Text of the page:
I enjoyed reading An Accidental (PSY) Warrior and highly recommend it.
Never Forget: A Veteran’s Journey for Redemption & Forgiveness (282 pp. $9.95, paper; $1.99, Kindle) is a novel about how discussions about a war that led to dividing a family may later be the very thing that brings them back together. The author, Andy Adkins, a life member of Vietnam Veterans of America, served in the U.S. Navy from 1973-77.
The book opens in 2001 and we find Tom Reilly, a single dad, in a troubled relationship with his son. Worse, he’s also estranged from his father; they have not spoken in decades. Then Riley gets a phone call from a retirement community, saying they need to speak to him about his father’s care now that he’s been diagnosed with early-stage Alzheimer’s. The two had had a big falling out over the war in Vietnam.
Tom often chain-smokes and sometimes smokes in public places even though he knows he shouldn’t. He drives a ’67 GTO and his favorite band is Creedence Clearwater Revival, although he has to listen to them on an Oldies radio station. He’s not a reader and doesn’t know anything about computers or the Internet—and is not bothered by any of that.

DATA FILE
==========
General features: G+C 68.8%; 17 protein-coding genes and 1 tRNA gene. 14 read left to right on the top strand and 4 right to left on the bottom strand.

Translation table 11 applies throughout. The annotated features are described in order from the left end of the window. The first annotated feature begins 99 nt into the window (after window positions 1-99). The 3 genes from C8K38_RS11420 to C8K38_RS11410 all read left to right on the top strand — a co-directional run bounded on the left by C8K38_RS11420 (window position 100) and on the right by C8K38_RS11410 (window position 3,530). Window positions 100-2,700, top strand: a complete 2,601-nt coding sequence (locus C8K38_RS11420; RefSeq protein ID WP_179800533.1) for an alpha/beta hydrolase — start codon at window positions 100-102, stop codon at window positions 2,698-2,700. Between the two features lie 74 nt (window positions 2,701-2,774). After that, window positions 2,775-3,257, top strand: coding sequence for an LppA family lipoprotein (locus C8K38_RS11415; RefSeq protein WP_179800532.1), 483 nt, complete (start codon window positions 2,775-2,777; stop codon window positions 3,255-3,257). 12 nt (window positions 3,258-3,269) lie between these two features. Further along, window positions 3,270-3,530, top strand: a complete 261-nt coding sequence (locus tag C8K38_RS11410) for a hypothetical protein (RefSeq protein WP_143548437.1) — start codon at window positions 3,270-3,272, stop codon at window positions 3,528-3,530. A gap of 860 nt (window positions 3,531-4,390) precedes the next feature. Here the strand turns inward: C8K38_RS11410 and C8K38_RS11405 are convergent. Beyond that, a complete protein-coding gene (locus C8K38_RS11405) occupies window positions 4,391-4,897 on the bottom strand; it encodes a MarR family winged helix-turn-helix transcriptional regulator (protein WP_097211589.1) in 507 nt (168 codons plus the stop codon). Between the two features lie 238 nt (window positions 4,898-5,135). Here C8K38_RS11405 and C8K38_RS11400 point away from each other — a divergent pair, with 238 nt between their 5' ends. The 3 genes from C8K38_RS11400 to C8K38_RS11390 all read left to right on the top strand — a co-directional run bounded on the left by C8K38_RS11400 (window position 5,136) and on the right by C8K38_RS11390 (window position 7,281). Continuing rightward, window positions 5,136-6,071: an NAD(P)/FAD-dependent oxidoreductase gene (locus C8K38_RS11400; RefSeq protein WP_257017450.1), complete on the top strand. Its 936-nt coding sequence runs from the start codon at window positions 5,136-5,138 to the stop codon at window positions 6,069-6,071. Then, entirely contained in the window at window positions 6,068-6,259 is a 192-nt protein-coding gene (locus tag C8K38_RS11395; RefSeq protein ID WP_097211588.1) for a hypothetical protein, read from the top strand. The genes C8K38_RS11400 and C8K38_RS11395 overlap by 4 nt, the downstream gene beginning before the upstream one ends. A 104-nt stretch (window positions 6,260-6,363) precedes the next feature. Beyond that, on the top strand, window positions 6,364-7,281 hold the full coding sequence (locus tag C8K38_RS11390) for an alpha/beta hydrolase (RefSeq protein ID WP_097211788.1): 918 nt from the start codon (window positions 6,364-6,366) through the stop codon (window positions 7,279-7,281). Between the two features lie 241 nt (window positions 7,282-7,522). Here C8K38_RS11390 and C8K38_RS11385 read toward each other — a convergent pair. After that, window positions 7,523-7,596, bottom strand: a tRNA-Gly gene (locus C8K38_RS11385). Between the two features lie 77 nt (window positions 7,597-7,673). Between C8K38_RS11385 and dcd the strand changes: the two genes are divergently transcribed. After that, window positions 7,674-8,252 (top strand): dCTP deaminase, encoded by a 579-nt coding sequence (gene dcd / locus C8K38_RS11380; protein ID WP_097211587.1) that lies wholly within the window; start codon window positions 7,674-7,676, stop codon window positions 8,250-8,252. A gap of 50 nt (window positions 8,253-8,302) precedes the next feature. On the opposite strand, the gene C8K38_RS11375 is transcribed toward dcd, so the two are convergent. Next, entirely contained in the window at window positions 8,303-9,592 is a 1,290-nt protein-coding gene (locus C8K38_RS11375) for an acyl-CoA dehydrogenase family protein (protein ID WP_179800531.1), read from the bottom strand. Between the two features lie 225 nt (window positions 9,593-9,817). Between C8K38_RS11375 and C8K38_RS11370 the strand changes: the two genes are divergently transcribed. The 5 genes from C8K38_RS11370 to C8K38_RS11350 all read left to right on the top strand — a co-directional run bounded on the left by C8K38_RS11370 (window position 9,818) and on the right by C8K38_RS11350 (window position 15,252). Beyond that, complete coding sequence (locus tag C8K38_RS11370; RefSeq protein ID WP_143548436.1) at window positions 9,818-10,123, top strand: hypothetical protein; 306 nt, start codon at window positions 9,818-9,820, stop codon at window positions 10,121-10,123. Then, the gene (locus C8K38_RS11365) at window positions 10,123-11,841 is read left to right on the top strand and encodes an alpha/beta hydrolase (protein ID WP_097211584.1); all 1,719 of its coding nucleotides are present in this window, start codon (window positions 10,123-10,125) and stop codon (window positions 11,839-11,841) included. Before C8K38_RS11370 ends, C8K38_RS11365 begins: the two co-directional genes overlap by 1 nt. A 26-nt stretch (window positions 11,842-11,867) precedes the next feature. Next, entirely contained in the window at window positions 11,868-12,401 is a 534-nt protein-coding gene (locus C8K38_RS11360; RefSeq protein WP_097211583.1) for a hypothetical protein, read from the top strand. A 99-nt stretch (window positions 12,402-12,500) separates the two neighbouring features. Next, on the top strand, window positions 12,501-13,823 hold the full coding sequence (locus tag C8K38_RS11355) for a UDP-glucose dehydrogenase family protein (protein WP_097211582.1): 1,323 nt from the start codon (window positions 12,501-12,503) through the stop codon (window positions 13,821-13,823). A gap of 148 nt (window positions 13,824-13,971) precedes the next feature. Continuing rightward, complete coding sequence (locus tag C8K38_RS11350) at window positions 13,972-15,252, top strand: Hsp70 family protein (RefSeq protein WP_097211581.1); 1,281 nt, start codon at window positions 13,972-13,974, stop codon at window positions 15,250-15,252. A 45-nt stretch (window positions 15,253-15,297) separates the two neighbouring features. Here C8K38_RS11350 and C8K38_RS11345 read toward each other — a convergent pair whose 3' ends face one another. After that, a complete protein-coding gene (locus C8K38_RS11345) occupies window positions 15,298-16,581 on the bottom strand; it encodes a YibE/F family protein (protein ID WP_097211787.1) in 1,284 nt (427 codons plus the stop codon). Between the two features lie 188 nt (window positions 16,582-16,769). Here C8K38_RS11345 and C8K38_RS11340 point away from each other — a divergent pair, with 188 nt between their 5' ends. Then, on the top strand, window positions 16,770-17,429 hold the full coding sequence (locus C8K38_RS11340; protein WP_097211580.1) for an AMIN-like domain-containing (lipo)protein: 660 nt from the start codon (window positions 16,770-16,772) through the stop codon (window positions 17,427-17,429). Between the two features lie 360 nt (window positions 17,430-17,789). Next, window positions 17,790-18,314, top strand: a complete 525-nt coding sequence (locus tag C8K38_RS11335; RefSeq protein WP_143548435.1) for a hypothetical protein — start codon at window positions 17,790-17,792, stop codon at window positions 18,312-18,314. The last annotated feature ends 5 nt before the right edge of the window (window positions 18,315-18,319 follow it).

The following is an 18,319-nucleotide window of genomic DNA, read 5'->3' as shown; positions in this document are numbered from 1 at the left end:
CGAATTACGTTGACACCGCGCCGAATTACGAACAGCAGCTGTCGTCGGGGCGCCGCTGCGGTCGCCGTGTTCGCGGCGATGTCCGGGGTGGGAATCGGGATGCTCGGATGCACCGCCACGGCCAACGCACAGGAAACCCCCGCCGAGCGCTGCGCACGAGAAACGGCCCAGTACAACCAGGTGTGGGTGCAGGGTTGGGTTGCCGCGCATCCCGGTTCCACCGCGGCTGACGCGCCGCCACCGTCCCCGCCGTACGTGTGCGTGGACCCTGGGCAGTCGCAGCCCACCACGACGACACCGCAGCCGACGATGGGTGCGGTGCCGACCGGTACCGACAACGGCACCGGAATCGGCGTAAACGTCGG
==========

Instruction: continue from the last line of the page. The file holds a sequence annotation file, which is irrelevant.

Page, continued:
He’s not sure if he even wants to reconnect with his father, but he drives to the facility. To his surprise, the two seem to hit it off pretty well and he decides to begin making regular visits. Father and son start communicating again, but avoid talking about their fallout.
Reilly begins taking his son, encouraging him to meet the grandfather he has never known. A man who has never spoken about his World War II infantry experiences. Not coincidently, Tom Reilly has never talked to his son about his infantry experiences in Vietnam. But the fact that both men served in a war seems to have a positive effect on the old man’s memory.
He says: “I can’t remember what I had for breakfast this morning, but I can tell you what I ate on Christmas Day, 1944.”